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The long-running helmet debate took another surprising twist today, as American ski resort Pyrite Creek announced that it will be banning the use of helmets in their park.

While often overshadowed by Utah's other resorts such as Snowbird, Park City and Brighton, Pyrite Creek has long been popular with freestyle snowboarders and boasts a mid-sized terrain park, with three large booters and an 18-foot halfpipe. Up until now it was open to riders regardless of whether or not they wore a lid, but that's all about to change.

"Numbers don't lie", said Joe Kerr, the resort's Head Of Operations. "You only need to look at the statistics that have been published in the last five years to see that the increased use of helmets has led to a similar rise in head injuries. It's happening here, and it's happening everywhere. There's only one solution, really; we stop riders from wearing helmets, and that number comes back down".

The local park crew (known as the 'Pyrite Creek Brigade') have announced plans to defy the law and wear theirs anyway.

Unsurprisingly, the decision has been met with some dismay. Local riders have been joined by national advocacy groups in condemning the actions of Pyrite Creek, and held a town hall meeting where those in attendance called the management "misguided" and "short-sighted". It has also been suggested that the decision has more to do with litigation fears than rider safety. Just as many American resorts still don't use safety bars on chairlifts - the logic being that only the rider can be blamed if they fall off - this decision will make slope users more responsible for their own well-being.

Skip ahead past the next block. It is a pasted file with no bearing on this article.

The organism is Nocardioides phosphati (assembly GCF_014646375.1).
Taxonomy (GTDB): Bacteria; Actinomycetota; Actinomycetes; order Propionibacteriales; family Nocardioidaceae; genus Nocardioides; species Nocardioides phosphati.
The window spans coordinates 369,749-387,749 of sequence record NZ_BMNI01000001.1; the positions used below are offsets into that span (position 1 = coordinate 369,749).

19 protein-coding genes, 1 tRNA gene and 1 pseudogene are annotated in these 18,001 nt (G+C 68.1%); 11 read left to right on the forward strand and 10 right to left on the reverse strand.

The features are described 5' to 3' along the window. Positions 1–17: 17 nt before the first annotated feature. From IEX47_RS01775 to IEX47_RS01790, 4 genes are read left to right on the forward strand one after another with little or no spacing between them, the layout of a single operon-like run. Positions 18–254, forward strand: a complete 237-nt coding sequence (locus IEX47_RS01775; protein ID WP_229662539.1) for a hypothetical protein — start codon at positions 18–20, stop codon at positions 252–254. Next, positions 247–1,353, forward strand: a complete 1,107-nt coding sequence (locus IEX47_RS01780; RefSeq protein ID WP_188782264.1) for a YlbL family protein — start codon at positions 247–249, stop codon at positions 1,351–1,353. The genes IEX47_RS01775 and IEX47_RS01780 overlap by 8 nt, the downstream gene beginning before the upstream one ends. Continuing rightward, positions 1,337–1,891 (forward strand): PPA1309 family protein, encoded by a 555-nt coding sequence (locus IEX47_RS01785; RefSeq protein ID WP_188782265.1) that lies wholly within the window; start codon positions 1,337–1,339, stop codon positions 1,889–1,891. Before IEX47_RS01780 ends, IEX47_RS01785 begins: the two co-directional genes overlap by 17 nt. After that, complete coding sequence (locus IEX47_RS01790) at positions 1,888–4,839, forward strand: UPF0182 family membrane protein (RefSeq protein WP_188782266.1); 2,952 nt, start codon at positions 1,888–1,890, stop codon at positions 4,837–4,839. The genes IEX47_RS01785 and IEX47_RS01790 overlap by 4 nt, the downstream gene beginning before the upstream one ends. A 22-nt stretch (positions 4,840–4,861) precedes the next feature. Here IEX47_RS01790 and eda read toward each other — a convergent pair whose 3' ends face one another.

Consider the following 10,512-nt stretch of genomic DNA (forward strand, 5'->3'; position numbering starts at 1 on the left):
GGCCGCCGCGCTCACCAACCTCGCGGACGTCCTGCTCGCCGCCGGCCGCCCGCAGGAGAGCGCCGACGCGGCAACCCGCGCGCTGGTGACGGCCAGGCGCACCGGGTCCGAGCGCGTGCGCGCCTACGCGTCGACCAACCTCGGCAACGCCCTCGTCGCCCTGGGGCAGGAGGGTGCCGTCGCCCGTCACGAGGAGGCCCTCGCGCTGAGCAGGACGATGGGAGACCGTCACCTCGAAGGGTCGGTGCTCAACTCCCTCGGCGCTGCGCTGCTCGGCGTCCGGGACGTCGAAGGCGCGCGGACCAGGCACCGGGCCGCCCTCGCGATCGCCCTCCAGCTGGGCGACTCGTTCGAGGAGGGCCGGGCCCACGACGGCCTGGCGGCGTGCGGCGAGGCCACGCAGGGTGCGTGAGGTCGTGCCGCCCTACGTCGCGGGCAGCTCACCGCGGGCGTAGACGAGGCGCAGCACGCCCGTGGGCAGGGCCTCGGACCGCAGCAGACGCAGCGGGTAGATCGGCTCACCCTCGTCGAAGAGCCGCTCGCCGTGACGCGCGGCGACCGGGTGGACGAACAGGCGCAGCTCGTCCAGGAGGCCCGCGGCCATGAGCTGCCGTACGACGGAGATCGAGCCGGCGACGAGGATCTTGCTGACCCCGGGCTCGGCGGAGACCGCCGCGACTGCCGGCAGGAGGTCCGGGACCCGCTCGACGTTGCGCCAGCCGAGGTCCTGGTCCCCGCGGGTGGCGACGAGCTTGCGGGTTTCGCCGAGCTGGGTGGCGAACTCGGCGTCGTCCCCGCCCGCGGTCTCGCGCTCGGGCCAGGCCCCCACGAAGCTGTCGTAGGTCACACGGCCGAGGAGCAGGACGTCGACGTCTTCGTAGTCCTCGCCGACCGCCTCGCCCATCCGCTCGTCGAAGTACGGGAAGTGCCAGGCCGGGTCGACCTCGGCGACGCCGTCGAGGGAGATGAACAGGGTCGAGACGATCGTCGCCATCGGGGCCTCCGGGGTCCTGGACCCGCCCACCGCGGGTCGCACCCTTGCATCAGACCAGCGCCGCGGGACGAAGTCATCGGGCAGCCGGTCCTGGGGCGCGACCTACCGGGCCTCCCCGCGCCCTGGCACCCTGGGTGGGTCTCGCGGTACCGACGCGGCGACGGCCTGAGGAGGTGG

The local park crew (known as the 'Pyrite Creek Brigade'), some of which have sponsorship deals with helmet companies, have announced plans to defy the law and wear theirs anyway. In response, mandatory bag searches will be taking place at the park's main chairlift, Eager Beaver. Discussion on the Brigade's Facebook page is exploring possible alternatives, such as rugby scrum caps. At the very least it'll adversely affect the filming of their webisode series, Pyrite Creek Gone Mad.

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Located in a valley once popular with prospectors during the Gold Rush, the resort has been a family-run business since it was founded by Joseph Turr in 1957. His daughter Jess, the current owner, was unavailable for comment. An appeal has been lodged, with a decision due by the end of this month - we'll have more on the story as it develops.